ND man to be stockmen rancher of year
The country surrounding Rhame, N.D., is highlighted by the buttes that crest its horizon, wide-open hill country and a ranching tradition that marks the transition into North Dakota’s Badlands. For Larry Njos and his wife Peg, these “foothills” are home.
Larry, a 35-year North Dakota Stockmen’s Association (NDSA) member, is the NDSA’s 2015 Rancher of the Year. He will be honored with the award at the annual banquet during the NDSA’s 86th Annual Convention & Trade Show at the Ramada in Bismarck, N.D. on Sept. 26.
Having grown up on his ranch 12-and-a-half miles south of Rhame, he is working to keep the tradition alive on the Pronghorn Ranch.
“I think of myself as a traditional rancher,” he said. “We continue to update our practices, but there have been a lot of generations previous that built this, and it takes a lot for me to say that they were wrong.”
Today, the Njos family operates a 260-head Angus cow-calf operation. But, prior to Larry’s father starting the herd in 1964, the Pronghorn Ranch was known for its sheep production.
Larry graduated from Rhame High School and immediately began ranching full-time. He said ranching is the only career he has ever wanted.
“Ranching is all I’ve ever wanted to do, and to be named by my fellow ranchers for this award means so much,” Larry said. “I’ve always looked at awards like this as something
other people win, not me. I was completely surprised when I got that nomination letter.”
Larry’s father, Selmer, moved to the ranch from his father’s homestead in Harding County, S.D. As part of a large family, his father served four years in Panama during World War II before moving back to southwestern North Dakota and starting the ranch.
Before moving to the ranch, Selmer lived in town in Bowman, N.D.
“He couldn’t stand that, so he had an opportunity to buy a place of his own, and that’s the place that we’re on today,” Larry said. “His ideas are the base of my ideas now: rotate grass, protect the land and raise good cattle.”
Larry’s father died in 1999, but the Pronghorn Ranch hasn’t strayed from those important tenets. Today, the Njos family has adopted an artificial insemination program in an effort to positively boost its genetics and is continuing work to support the ranch’s riparian area and wildlife.
In 2004, the ranch installed more than five miles of waterline to enhance access to local water supplies. Larry said similar projects are in the works. Currently, the ranch is installing more than nine miles of wildlife-friendly fencing as part of the region’s greater sage grouse conservation effort.
“We have to leave more than we take,” he said. “It’s not only helped the cattle, but it’s helped the riparian area. We’re trying to be aware and do what we can do. We just want to make sure that things are done right.”
For the Njos family, the effort to preserve the ranch doesn’t end at conservation. Larry points to a strong working relationship with his family as a primary reason for the ranch’s success.
“Having Peg and the kids there, that’s an incentive for me to keep making the place better and better,” he said. “If I didn’t have them, I don’t know where I’d be. I probably
wouldn’t have the same initiative to keep up these days.”
Larry’s and Peg’s two sons both grew up in the ranching tradition. Royce, their oldest, is now a bank executive in Red Lodge, Mont., where he lives with his wife Jackie, daughter Peyton and son Miles.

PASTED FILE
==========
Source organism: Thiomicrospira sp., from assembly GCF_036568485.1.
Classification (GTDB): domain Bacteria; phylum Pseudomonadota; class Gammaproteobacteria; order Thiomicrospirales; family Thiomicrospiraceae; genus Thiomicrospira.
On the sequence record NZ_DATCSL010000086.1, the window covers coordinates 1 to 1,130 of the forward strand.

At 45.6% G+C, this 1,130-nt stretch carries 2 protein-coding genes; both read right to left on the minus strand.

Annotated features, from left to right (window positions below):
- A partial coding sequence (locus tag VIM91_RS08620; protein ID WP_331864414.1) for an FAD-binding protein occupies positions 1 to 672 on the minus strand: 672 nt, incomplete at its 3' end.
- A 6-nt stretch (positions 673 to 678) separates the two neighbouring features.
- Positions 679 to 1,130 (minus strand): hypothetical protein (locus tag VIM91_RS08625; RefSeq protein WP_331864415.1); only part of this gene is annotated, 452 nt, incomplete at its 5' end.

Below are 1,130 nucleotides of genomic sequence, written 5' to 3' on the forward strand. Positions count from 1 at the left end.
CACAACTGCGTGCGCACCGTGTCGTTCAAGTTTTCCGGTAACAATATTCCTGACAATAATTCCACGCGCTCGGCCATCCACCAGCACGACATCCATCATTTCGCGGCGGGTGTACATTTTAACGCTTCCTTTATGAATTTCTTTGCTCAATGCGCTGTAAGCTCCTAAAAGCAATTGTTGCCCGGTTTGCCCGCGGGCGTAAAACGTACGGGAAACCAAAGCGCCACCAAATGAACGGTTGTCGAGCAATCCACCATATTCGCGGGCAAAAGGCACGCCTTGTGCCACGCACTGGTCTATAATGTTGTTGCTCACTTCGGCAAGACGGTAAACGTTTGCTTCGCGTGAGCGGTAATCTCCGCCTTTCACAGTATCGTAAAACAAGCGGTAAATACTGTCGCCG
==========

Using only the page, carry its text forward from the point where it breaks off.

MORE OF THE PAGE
Ryan is a full partner in the ranch, where he lives with his wife Nicole and sons Owen and Ian.
“Any decisions that are made on the ranch are made together as partners,” Larry said. “We’re okay there. You have to work at it. There’s always moments, but I had a good working relationship with my dad and now that has just kept working with my son.”
Ryan took to one of the Njos family’s longest held traditions, leaving home for a brief stint as an assistant driver with the Priefert Percheron Draft Horse Hitch. The family has always owned a team of Belgian draft horses. Larry used to raise the breed on the Pronghorn Ranch, and continues to feed with the horses at times today.
Larry grew up riding and working horseback. As an adult, he team-roped on both the heading and heeling sides.
Larry said horses built a sense of community for him as a child, when he and his neighbors spent most of their free time roping and riding the countryside south of Rhame.
“We have great neighbors,” he said. “They would come on the run if we needed them. We all used to get together at branding time and rope calves.”
As they’ve gotten older, they’ve changed their method of branding to include the use of a calf table, but continue to work alongside their neighbors.
Larry also continues to give back to his community, serving on the Badlands Ministries Board of Directors for one term; the Bethany Lutheran Church Board for 21 years; the Rhame Rural Fire Protection Board for more than 20 years and as a member of the Rhame Saddle Club.
For Larry, the key to the Pronghorn Ranch’s success is his family, neighbors and hard work.
“All of my experiences have helped me,” he said. “Growing up out here, none of it hurt me. It helped me appreciate what we have now. Ranch life is a good way of life.”
Larry will accept the 2015 Rancher of the Year Award during the NDSA’s Annual Banquet on Sept. 26. For more information or tickets, call (701) 223-2522 or visit http://www.ndstockmen.org.
–North Dakota Stockmen’s Association
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